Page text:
If this wasn't enough for Nashville Predators, what will be against Carolina Hurricanes? | Estes
RALEIGH, N.C. – Blame those lineup choices if you want to, Nashville Predators fans.
I know you want to.
It's alluring to think it's that simple. Because if it’s that simple, then the cause of Monday night’s 5-2 loss to the Carolina Hurricanes in Game 1 can be quickly corrected.
Maybe it’ll be as easy as sliding Eeli Tolvanen or Nick Cousins or Rocco Grimaldi or Dante Fabbro or Matt Benning back onto the ice to tilt this series the other direction.
John Hynes – and all of Smashvlle – should hope that's the case. They should hope that the lineup was the problem.
But he doesn’t think it was. For that matter, neither do I.
"Guys, look, we came in and it's 2-2 going into the third period,” Hynes told reporters when pressed after the game. "You have to make lineup decisions. ... We were physical. It was hard. It was a hard-fought game. It's 2-2 going into the third period. …
"We can talk all about the lineup all we want, but we played physical. We played hard. It was a competitive game. We didn't find a way to win.”
He’s right. The Preds weren’t awful. They really did play physically and hard – but they didn’t do either of those things better than the opponent. As an intense game slogged along with 12,000 Caniacs howling, the Hurricanes were able to wear down the Preds, physically and mentally. They imposed their will. They pushed and pressured the Preds into mistakes and then pounced when they happened, which is what Stanley Cup contenders do in the playoffs.
Which leads me to the part that can’t be explained away conveniently:
The Canes were just better.
More difficult to solve that one. Before Monday night's game, the jumbotron at PNC Arena showed a tale of the tape matching the teams' stats this season in power play, penalty kill, faceoffs, goals and goals against. The Canes were better in all five.
So it was hardly a shock that a heavy favorite would win Game 1 at home. It’s just the way it transpired didn't inspire confidence that the Preds are going to find a way to win four times against a superior foe.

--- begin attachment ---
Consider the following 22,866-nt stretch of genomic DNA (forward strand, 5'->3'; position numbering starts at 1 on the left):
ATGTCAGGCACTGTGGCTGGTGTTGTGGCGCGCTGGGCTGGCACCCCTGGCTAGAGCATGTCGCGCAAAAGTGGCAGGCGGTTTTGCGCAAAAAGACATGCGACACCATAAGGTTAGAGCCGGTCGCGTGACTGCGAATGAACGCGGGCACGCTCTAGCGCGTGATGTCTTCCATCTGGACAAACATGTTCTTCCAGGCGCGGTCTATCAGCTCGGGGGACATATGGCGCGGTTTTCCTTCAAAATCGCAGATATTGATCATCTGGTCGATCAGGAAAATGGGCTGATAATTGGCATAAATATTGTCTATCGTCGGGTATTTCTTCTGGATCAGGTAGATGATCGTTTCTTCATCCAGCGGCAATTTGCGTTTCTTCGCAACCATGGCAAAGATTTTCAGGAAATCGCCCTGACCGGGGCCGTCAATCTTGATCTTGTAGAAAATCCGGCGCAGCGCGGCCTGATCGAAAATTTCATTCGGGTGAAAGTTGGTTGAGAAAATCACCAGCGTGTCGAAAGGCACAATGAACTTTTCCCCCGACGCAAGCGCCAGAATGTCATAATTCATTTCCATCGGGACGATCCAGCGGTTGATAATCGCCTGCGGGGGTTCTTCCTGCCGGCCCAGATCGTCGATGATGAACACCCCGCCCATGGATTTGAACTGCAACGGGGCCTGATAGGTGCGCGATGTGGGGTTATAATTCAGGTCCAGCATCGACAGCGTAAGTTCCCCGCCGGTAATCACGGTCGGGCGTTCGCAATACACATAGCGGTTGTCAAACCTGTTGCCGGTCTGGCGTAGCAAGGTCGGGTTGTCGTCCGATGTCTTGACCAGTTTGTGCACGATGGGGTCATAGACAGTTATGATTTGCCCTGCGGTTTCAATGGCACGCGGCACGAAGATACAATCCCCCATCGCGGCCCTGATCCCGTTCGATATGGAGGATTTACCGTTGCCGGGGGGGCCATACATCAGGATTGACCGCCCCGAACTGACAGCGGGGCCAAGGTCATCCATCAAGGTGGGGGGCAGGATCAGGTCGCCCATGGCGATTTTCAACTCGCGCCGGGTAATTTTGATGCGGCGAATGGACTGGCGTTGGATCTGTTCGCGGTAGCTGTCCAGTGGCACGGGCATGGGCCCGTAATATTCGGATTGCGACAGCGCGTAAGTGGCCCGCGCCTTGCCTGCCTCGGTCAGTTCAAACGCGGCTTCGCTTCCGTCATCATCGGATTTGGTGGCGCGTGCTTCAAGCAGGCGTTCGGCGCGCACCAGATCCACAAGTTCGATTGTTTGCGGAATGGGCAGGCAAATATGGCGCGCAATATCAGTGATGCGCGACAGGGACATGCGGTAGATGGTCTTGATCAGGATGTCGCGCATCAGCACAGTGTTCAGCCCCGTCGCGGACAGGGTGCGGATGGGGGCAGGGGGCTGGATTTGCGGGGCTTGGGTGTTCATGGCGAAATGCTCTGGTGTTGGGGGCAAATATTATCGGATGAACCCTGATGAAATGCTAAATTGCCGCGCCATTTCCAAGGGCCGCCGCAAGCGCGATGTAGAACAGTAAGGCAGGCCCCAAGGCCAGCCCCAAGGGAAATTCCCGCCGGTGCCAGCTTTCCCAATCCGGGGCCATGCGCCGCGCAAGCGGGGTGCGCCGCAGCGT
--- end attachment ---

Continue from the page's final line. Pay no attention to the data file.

While I didn’t entirely agree with Hynes’ lineup decisions Monday night, I understood them. The Preds spent the past few days talking about grit and toughness. Using Mathieu Olivier and Erik Gudbranson spoke to that. Hynes wanted size, stacking physicality at the expense of skill.
This might not have been the Preds’ best strategy. But Hynes thought it was, which was telling. It wasn’t something a coach does in an equal matchup. An overly defensive approach seemed more like a bid to try to steal one.
Except the Canes were too good for that. They were more skilled and proved to be more physical, too. They had more shots on goal in every period, ending up with a 38-24 edge. They also were credited with 56 hits to the Preds’ 49 despite being on the offensive end more often.
"Part of the playoffs is just doing it harder for longer,” Hynes said. “I thought we had stretches where we did it in the game, and they had more stretches."
If you can’t outmuscle the Canes and you can’t outmaneuver them, then what can you do to beat them?
That's a tough question for the Preds entering Game 2. The fear after Monday night is that their best shot simply won't be enough.
The Preds threw their punches, but the Canes punched back with authority. They didn’t bully the Preds, but they won this game more than the Preds lost it.
Not to say the Preds were perfect. They weren't. They’ll have to be a lot closer to it, though, to get past these Canes. And I’m not sure that’s a level they have in them.
They can improve, sure. They can do more offensively and be cleaner with sloppy penalties. But how much harder can they play for 60 minutes? How much more physical can they be?
It’s the tough-guy traits that have formed the Preds’ identity under Hynes during this odd, turnaround season. Can’t be surprised that he’d opt to lean that way in the season’s most important game to date.
It didn’t work.
But against these Canes, what will?
Reach Gentry Estes at firstname.lastname@example.org and on Twitter @Gentry_Estes.